WHATEVER the occasion, we all seek to document it even if we can’t find our record afterward. But some snap-happy ‘photographers’ can be so bent on catching every twitch, they actually miss the event as it occurs and may go so far as to spoil it for others.
Two cases come to mind:
In an episode of the reality TV series, Sister Wives, about Kody Brown’s four-wife Mormon family who fled to Las Vegas to avoid possible prosecution under Utah’s anti polygamy laws, Mary’s oldest son, age 16, was about to graduate high school, the first of their 17 kids to do so.
The venue auditorium seated hundreds. Proud parents and grandparents filled the seats. Kody’s family were all in attendance.
Still searching for an unimpeded sight line as her son’s turn came to approach center stage Mary neither saw nor photographed her firstborn as he accepted his diploma from the principal.
While everyone else went home with fond memories of the lad’s triumph, Mary kicked herself for not being ‘present’.
In a second incident, even more public and annoying, a widow attending her husband’s funeral at Arlington cemetery in Virginia hired a photographer to video record the ceremony for her including the moment when she would be presented with the folded Star and Stripes.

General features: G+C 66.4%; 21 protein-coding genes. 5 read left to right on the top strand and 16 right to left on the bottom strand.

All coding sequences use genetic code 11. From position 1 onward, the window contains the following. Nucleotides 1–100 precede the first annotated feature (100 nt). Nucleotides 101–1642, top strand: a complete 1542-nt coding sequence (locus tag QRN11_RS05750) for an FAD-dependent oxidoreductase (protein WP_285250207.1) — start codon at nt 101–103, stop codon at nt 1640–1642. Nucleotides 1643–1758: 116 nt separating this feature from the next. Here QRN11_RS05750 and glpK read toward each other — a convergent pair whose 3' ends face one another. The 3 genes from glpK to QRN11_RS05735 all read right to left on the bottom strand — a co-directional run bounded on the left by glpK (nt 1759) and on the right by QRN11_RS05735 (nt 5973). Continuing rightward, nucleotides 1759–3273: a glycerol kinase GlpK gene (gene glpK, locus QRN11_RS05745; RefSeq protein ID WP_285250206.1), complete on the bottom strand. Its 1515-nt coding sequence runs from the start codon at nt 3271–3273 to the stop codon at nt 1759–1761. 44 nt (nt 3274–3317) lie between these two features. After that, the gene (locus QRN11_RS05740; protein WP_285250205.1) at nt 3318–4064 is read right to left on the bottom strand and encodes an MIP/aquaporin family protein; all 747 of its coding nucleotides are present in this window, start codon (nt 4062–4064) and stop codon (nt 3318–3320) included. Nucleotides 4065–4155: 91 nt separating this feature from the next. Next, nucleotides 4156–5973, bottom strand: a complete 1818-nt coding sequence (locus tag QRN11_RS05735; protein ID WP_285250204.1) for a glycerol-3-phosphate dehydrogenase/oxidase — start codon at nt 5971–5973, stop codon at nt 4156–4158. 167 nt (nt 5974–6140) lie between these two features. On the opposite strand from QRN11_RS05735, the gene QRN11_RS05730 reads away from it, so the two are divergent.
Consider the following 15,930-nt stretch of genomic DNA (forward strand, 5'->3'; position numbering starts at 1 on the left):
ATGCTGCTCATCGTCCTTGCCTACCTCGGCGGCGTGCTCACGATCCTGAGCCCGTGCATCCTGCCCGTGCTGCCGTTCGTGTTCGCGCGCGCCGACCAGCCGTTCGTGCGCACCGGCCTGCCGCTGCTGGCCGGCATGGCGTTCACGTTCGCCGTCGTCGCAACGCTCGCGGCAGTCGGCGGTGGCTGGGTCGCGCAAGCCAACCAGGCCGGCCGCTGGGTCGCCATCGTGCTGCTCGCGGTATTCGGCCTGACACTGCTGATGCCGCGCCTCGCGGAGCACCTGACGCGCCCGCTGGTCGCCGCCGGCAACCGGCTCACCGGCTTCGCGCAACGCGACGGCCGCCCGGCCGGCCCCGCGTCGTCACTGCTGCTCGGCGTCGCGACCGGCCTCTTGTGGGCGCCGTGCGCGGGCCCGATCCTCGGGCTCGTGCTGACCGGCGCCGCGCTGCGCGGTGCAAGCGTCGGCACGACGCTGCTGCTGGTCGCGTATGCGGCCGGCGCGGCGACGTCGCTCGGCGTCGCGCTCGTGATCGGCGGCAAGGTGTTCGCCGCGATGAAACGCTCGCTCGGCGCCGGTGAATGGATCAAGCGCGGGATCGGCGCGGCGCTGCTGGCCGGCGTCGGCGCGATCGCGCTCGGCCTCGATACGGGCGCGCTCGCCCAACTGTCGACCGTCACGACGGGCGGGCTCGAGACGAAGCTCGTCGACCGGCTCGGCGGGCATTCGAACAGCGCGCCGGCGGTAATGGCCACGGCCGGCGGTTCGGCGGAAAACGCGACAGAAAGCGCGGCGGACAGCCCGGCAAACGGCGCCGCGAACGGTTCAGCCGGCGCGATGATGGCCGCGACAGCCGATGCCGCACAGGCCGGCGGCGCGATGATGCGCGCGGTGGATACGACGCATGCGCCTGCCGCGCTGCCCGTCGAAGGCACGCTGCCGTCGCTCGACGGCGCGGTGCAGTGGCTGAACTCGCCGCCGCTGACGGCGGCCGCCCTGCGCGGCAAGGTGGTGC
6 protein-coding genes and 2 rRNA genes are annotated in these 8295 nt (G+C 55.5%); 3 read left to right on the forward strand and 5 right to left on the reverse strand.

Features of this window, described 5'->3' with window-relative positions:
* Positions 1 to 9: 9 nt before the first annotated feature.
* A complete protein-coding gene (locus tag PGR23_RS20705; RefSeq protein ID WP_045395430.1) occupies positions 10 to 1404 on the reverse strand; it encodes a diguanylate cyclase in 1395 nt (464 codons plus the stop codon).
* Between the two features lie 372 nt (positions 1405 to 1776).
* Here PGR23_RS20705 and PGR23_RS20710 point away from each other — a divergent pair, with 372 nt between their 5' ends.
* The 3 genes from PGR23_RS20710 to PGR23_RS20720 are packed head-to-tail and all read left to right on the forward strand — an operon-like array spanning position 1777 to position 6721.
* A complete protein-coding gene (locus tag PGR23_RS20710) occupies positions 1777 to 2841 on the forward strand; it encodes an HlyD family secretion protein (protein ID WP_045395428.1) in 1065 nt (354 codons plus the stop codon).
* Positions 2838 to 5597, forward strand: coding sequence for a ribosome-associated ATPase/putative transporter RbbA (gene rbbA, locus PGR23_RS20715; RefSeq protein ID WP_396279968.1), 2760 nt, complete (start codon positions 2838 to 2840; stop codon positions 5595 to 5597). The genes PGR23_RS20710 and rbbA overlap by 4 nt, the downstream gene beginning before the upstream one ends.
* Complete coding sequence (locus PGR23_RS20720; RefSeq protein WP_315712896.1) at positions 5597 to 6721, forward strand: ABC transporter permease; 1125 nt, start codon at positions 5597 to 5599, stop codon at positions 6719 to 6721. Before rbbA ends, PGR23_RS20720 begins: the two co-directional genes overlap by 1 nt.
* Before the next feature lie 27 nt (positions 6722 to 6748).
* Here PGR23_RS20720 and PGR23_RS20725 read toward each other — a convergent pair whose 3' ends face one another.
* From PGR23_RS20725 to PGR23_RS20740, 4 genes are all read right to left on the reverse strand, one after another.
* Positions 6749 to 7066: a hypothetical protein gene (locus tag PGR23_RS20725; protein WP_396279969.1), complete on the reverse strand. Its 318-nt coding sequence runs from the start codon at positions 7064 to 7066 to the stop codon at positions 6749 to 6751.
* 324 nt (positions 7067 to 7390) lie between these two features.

But a paparazzi-type attendee – incidentally a longtime friend of the widow — pushed in front of her blocking not only her view of the graveside proceedings but that of her contracted videographer as well.
So endeth their friendship.
Camera buffs in my family don’t block each others’ views but they do line up elbow to elbow like a firing squad in front of each family grouping.
Each branch of my family tree harbours at least one shutterbug, often more. At any family reunion you can bet on the photographer-parent appearing as a shadow on the grass. Without a professional photographer atop a ladder, we’d never corral all 75 or more of them in one view.
Two of us depend upon pen and paper rather than a camera. One brother carries a 3×5 notebook in his shirt pocket. At quiet moments he whips it out like a spy, to jot facts or observations. Later he twists his notes into limericks that memorialize the mood of the moment and provoke a chuckle.
I, too, prefer pen and paper to Pentax. Before my day can really start, I must pen a note on anything from the day before that could possibly be worth remembering ten years later, at least by me.
Although I enjoy sharing others’ photos, I seldom take any. Once I returned from a week long four-city visit to kin with one lone photo, of my husband leaning against a bear proof garbage bin along the Jasper highway, a tranquil lake and snowcapped mountain peaks as backdrop.
Yet I had dozens of journal pages recording names, places, activities, funny incidents, and other mundane details that even today stir clear memories of that 2005 trip.
Shot in my pre-digital, pre-computer days my Jasper photo was taken on a $7 throwaway Fuji camera. Equal in dimensions and weight to a pack of Players, the Fuji nonetheless took excellent photos on a par with others’ Canons and Nikons with lenses the size of muzzles on World War I field pieces.
I made prints of my Fuji photos and to this day can dig them out of a file in no time. Other peoples’ digitals received by email as well as my own taken on an inexpensive Olympus I promptly download to iPhoto where I never see them again.
On the other hand my journal entries are easily retrieved. All I need is a month, day and year.
Claudette keeps pen and paper handy in Thornhill, BC